Nav: Home

New stem cell gene correction process puts time on researchers' side

November 12, 2015

Researchers from the Morgridge Institute for Research and the Murdoch Children's Research Institute (MCRI) in Australia have devised a way to dramatically cut the time involved in reprogramming and genetically correcting stem cells, an important step to making future therapies possible.

Led by Sara Howden, a postdoctoral fellow at MCRI and formerly with the Morgridge Institute, the study demonstrates how genetically repaired stem cells can be derived from patient skin cells in as little as two weeks, compared to conventional multi-step approaches that take more than three months.

The key to the advance, published in today's issue of the journal Stem Cell Reports, is to combine two essential steps in preparing cells for potential therapy. First, adult cells must be reprogrammed to an embryonic cell-like state in order to be differentiated into the cells of interest. Second, the cells need to undergo a sophisticated gene editing process to correct the disease-causing mutation.

Howden and colleagues successfully combined these two steps in skin cells derived from an adult patient with retinal degeneration, and an infant patient with severe immunodeficiency.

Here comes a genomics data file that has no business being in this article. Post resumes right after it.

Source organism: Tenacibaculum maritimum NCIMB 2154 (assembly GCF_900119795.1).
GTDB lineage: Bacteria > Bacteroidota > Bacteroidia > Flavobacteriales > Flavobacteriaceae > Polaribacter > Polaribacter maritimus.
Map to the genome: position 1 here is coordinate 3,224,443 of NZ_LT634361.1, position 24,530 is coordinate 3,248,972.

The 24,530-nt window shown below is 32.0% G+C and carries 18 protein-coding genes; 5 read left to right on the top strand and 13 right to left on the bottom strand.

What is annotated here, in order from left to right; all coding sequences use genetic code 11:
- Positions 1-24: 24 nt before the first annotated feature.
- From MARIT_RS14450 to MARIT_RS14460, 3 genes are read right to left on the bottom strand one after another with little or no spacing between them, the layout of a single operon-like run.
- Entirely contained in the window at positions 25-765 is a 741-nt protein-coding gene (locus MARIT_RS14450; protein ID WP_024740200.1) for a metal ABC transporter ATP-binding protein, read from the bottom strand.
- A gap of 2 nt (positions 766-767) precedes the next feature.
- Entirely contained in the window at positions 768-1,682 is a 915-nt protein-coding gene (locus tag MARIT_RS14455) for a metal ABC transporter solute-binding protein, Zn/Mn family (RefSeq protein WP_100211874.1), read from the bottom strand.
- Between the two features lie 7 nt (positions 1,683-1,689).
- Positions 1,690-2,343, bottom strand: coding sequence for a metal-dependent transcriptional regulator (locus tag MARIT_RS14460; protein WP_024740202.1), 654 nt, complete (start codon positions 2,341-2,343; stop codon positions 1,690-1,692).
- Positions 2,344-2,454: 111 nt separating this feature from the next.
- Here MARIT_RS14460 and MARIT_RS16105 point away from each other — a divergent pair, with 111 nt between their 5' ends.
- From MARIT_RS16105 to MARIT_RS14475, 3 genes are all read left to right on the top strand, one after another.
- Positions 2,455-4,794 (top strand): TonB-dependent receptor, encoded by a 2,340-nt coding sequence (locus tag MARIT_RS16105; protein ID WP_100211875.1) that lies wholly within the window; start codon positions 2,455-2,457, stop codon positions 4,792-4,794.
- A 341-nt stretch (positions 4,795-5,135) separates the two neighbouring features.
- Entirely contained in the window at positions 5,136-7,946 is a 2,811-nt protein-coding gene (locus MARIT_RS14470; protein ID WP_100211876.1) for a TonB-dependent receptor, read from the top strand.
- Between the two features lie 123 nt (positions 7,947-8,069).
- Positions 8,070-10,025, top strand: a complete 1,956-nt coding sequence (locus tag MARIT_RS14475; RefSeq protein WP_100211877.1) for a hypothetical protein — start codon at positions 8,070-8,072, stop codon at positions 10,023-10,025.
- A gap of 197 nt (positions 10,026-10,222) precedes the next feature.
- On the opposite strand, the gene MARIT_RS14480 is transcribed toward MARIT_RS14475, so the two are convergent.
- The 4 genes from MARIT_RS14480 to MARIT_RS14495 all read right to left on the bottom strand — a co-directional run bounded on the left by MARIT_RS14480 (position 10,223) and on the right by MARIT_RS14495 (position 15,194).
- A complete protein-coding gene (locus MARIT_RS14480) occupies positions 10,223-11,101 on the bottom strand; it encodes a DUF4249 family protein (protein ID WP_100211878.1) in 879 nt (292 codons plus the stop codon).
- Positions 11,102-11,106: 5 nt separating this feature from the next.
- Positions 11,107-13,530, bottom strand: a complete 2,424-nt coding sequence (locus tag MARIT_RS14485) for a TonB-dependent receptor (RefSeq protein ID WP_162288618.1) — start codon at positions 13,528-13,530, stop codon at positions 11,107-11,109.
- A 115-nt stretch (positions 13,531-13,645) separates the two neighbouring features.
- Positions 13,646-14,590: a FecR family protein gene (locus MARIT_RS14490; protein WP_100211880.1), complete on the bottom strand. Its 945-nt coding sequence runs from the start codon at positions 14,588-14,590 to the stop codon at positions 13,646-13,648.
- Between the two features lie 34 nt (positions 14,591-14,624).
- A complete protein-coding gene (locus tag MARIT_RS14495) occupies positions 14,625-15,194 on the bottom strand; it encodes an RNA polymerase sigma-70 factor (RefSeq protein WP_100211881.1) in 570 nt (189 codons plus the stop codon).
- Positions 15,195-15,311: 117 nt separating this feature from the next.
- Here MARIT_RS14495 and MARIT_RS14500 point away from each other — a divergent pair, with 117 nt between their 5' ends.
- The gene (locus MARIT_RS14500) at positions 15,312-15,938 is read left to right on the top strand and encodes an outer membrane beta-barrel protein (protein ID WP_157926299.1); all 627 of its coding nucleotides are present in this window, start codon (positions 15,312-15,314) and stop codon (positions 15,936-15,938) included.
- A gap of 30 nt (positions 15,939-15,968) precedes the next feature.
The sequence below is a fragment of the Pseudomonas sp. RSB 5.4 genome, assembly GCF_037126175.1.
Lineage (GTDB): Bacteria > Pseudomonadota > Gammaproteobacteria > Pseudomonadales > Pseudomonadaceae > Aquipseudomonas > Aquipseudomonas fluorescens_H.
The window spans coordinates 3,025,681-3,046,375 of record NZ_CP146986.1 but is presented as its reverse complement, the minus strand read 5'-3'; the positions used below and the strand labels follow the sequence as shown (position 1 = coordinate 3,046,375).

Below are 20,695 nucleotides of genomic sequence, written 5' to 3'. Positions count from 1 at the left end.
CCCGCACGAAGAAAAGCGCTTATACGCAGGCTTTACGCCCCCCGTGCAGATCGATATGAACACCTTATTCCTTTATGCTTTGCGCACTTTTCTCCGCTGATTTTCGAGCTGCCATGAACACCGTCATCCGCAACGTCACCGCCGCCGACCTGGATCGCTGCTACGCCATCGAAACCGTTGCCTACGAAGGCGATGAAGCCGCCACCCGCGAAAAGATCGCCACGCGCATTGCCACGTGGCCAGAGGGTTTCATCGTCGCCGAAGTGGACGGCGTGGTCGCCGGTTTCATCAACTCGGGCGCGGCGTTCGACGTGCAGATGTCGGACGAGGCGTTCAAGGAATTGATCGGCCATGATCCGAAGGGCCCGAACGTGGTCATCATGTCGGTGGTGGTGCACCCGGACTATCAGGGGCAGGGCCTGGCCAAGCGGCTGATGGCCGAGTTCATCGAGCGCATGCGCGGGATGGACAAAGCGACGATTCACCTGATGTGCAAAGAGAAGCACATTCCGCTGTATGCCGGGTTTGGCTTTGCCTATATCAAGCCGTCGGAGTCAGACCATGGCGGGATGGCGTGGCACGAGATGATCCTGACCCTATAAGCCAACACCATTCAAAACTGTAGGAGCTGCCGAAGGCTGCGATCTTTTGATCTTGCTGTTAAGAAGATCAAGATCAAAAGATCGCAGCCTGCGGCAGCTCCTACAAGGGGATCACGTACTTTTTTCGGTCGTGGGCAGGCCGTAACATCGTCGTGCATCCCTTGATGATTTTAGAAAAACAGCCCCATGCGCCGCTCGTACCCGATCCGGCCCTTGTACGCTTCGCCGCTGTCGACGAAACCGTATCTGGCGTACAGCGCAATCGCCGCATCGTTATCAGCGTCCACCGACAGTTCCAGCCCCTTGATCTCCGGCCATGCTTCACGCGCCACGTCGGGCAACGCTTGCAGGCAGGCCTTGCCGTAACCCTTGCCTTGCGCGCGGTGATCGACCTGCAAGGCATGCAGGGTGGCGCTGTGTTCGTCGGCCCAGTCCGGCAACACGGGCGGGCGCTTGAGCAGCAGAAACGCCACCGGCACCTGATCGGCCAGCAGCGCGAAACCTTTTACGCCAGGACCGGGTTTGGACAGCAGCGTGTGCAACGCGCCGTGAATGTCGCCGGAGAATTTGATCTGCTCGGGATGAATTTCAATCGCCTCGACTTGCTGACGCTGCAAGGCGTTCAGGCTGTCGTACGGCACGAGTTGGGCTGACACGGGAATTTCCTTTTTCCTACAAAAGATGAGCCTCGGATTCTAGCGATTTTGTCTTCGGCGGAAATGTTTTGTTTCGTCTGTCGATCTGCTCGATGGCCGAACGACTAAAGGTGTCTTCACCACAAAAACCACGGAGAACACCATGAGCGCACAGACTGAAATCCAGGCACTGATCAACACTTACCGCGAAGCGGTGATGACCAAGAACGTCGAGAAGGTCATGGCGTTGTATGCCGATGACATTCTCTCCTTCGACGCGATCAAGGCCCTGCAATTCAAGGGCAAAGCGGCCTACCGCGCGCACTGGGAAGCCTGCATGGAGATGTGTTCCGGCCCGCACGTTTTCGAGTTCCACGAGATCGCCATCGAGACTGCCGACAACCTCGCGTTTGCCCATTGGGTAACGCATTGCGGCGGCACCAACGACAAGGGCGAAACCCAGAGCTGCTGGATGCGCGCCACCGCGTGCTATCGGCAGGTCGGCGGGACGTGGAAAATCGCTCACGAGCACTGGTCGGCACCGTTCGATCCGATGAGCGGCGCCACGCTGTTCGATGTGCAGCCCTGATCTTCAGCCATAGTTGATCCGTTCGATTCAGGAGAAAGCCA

"The method developed in our study could potentially advance transplant medicine by making gene-corrected cells available to patients in a much more timely manner, and at a lower cost," says Howden. "It will have implications immediately for researchers working in regenerative medicine."

Howden completed much of the research in the Morgridge Regenerative Biology Laboratory, led by stem cell pioneer James Thomson.

"If you want to conduct therapies using patient-specific iPS cells, the timeline makes it hard to accomplish," Thomson says. "If you add correcting a genetic defect, it really looks like a non-starter. You have to make the cell line, characterize it, correct it, then differentiate it to the cells of interest."

Adds Thomson: "In this new approach, Dr. Howden succeeded in combining the reprogramming and the gene correction steps together using the new Cas9/CRISPR technology, greatly reducing the time required."

Howden says the faster process also means the cell culture period is greatly reduced, potentially minimizing the risks associated with culturing cells outside of the human body, such as genome instability or other epigenetic changes.

Induced pluripotent cells (iPS cells) hold great promise for medical research because they can essentially be derived from any individual and are capable of becoming any of the 220 types of cells in the human body. And the ability to efficiently and precisely modify the DNA in these cells offers enormous potential for the development of personalized stem cell therapies that benefit people with many different types of genetic disorders.